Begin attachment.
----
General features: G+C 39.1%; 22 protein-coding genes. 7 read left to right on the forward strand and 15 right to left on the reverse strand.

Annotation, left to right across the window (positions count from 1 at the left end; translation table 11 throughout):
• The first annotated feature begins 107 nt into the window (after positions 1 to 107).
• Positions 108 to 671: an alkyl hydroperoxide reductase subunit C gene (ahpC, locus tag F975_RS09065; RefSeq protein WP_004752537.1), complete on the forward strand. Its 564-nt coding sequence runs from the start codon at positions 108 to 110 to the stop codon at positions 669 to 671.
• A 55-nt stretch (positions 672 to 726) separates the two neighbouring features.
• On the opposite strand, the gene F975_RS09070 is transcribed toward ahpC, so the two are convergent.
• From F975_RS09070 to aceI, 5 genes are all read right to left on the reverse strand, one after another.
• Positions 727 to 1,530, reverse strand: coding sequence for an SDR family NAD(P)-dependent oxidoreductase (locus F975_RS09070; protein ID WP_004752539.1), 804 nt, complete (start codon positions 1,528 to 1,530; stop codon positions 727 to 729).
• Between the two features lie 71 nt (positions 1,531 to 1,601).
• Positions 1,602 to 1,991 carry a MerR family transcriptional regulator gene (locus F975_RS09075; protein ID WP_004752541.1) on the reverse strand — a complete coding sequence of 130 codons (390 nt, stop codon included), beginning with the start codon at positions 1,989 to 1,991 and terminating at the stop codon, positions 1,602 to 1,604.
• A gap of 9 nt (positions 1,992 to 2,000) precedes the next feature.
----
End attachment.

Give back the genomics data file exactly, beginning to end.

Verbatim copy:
General features: G+C 39.1%; 22 protein-coding genes. 7 read left to right on the forward strand and 15 right to left on the reverse strand.

Annotation, left to right across the window (positions count from 1 at the left end; translation table 11 throughout):
• The first annotated feature begins 107 nt into the window (after positions 1 to 107).
• Positions 108 to 671: an alkyl hydroperoxide reductase subunit C gene (ahpC, locus tag F975_RS09065; RefSeq protein WP_004752537.1), complete on the forward strand. Its 564-nt coding sequence runs from the start codon at positions 108 to 110 to the stop codon at positions 669 to 671.
• A 55-nt stretch (positions 672 to 726) separates the two neighbouring features.
• On the opposite strand, the gene F975_RS09070 is transcribed toward ahpC, so the two are convergent.
• From F975_RS09070 to aceI, 5 genes are all read right to left on the reverse strand, one after another.
• Positions 727 to 1,530, reverse strand: coding sequence for an SDR family NAD(P)-dependent oxidoreductase (locus F975_RS09070; protein ID WP_004752539.1), 804 nt, complete (start codon positions 1,528 to 1,530; stop codon positions 727 to 729).
• Between the two features lie 71 nt (positions 1,531 to 1,601).
• Positions 1,602 to 1,991 carry a MerR family transcriptional regulator gene (locus F975_RS09075; protein ID WP_004752541.1) on the reverse strand — a complete coding sequence of 130 codons (390 nt, stop codon included), beginning with the start codon at positions 1,989 to 1,991 and terminating at the stop codon, positions 1,602 to 1,604.
• A gap of 9 nt (positions 1,992 to 2,000) precedes the next feature.